New Mexico Farm & Ranch Heritage Museum Farm & Ranch Heritage Museum Home Page

Gottwald, Allie Sue

About | Abstract


The interview details the consultant's career with the New Mexico Extension Service.

Interviewee Allie Sue Gottwald, female, born in 1940
Date Range 1962-1992
Date & Location February 1 and 7, 2000, Farm & Ranch Heritage Museum
Project Rural Lifeways
Region Southwest New Mexico
Number of Tapes 2
Transcribed March 8, 2000
Download Abstract


Tape 1, Side A

Allie Sue Gottwald was born, raised and, for the most part, educated in Texas. She was born in Caldwell County, Tex., and lived in Gonzales County also. Her great grandparents settled in Gonzales County in the 1800s and she and her brother still own the land. The farm is registered with the Texas Historical Register. They now raise some cattle and grow alfalfa. Allie Sue's father, in addition to farming, taught vocational agriculture and was a superintendent of schools.

Ms. Gottwald began her career with the Agricultural Extension Service of Texas; she was hired as Junior Assistant Agent in DeWitt County in 1962. She was later appointed County Home Demonstration Agent in Kendall County with an office in Boerne, Tex.

Tape 1, Side B

The consultant quit her job while in the process of getting a divorce. Her marital status made employers hesitant to hire her. However, within six or seven months (by April 1968) she had accepted a position with the National Dairy Council. She became Program Coordinator for West Texas, based in Lubbock. In 1970 she went to work for the Extension Service of New Mexico as Assistant Home Economist in Albuquerque. By 1975 she had taken a job as a 4-H agent in Doña Ana County in order to pursue a master's degree in home economics at New Mexico State University.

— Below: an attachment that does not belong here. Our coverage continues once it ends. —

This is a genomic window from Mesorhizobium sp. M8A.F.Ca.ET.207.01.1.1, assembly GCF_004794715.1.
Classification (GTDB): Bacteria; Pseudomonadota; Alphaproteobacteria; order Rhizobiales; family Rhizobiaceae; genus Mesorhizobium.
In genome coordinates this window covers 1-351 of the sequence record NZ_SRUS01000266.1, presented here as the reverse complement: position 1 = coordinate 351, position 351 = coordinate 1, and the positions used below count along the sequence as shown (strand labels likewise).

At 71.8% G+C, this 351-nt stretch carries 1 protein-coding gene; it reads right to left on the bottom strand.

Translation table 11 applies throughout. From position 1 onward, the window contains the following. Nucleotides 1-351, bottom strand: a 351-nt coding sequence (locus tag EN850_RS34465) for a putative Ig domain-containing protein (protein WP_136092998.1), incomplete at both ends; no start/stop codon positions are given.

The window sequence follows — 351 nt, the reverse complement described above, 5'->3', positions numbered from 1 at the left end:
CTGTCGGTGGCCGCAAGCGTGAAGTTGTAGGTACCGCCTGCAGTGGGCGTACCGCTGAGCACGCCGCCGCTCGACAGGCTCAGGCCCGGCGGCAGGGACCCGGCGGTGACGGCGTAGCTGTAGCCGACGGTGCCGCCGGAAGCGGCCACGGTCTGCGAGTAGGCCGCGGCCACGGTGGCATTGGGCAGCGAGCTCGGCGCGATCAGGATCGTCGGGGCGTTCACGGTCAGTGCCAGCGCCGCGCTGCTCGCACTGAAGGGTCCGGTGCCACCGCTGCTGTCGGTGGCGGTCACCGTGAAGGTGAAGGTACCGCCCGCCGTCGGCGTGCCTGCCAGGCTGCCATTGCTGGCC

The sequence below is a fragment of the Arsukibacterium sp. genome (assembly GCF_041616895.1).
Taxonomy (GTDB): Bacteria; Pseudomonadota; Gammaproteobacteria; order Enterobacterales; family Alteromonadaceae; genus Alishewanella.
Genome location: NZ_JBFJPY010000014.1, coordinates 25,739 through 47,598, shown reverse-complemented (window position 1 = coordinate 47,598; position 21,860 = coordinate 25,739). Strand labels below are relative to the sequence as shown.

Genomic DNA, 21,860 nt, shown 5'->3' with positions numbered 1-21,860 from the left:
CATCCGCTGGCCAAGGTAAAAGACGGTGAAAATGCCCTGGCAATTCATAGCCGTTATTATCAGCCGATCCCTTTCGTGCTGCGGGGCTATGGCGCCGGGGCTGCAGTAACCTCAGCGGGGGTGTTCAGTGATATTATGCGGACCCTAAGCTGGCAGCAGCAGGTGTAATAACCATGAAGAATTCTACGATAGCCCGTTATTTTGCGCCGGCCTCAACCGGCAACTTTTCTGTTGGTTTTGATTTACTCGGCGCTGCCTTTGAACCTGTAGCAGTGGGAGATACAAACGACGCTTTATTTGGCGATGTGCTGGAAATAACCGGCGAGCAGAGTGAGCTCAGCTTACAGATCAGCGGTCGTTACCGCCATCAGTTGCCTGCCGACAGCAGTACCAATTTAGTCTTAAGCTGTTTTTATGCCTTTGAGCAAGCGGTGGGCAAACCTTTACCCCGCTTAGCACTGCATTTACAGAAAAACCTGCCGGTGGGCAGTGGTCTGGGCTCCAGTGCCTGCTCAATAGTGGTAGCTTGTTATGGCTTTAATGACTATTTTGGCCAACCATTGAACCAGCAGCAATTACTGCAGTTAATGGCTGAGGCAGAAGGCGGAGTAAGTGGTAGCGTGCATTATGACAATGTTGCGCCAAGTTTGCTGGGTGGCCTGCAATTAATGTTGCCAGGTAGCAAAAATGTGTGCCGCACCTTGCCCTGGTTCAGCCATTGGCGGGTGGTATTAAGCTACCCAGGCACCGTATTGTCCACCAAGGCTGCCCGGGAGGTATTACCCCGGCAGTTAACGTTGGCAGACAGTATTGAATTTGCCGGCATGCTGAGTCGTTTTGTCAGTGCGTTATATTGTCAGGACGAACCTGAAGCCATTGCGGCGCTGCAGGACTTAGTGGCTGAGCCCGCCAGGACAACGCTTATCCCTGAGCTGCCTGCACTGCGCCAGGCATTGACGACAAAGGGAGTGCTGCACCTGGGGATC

Her first office in Doña Ana County was in the old hospital in Las Cruces. Later the office was moved to the county courthouse. In December 1980 Allie Sue took a state-level job as an Extension Program Specialist in Leadership Training. In this capacity, she served as advisor for the New Mexico Extension Homemakers' Clubs. Seeing the need in these clubs for the use of correct parliamentary procedure, she studied the procedure and became a member of the National Association of Parliamentarians. She continued working with young people in 4-H groups. Between 1985 and 1987 she was State Program Leader for Home Economics and Community Development. She was Operation's Director in charge of personnel and budget for a couple of years then resumed working as a leadership specialist.

Tape 2, Side A

Allie Sue Gottwald discussed her genealogy further, going back as far as her great grandparents on both her mother's and her father's sides of the family.

Ms. Gottwald has contributed to the historical record of women in the American West. She was instrumental in publishing the book, Voices of American Homemakers. The book was a product of an oral history project of the National Extension Homemakers Council. She also produced a videotape on this subject in 1992, called "Women of the Land," while recuperating from an automobile accident. The injuries she sustained in the accident were a factor in her decision to retire upon completing the videotape.

The consultant is now writing a book on parliamentary procedure, a sort of "Roberts' Rules Made Easy," according to her. She no longer spends time repairing and decorating houses for resale as she once did, but this has given her more time to do oil painting and travel.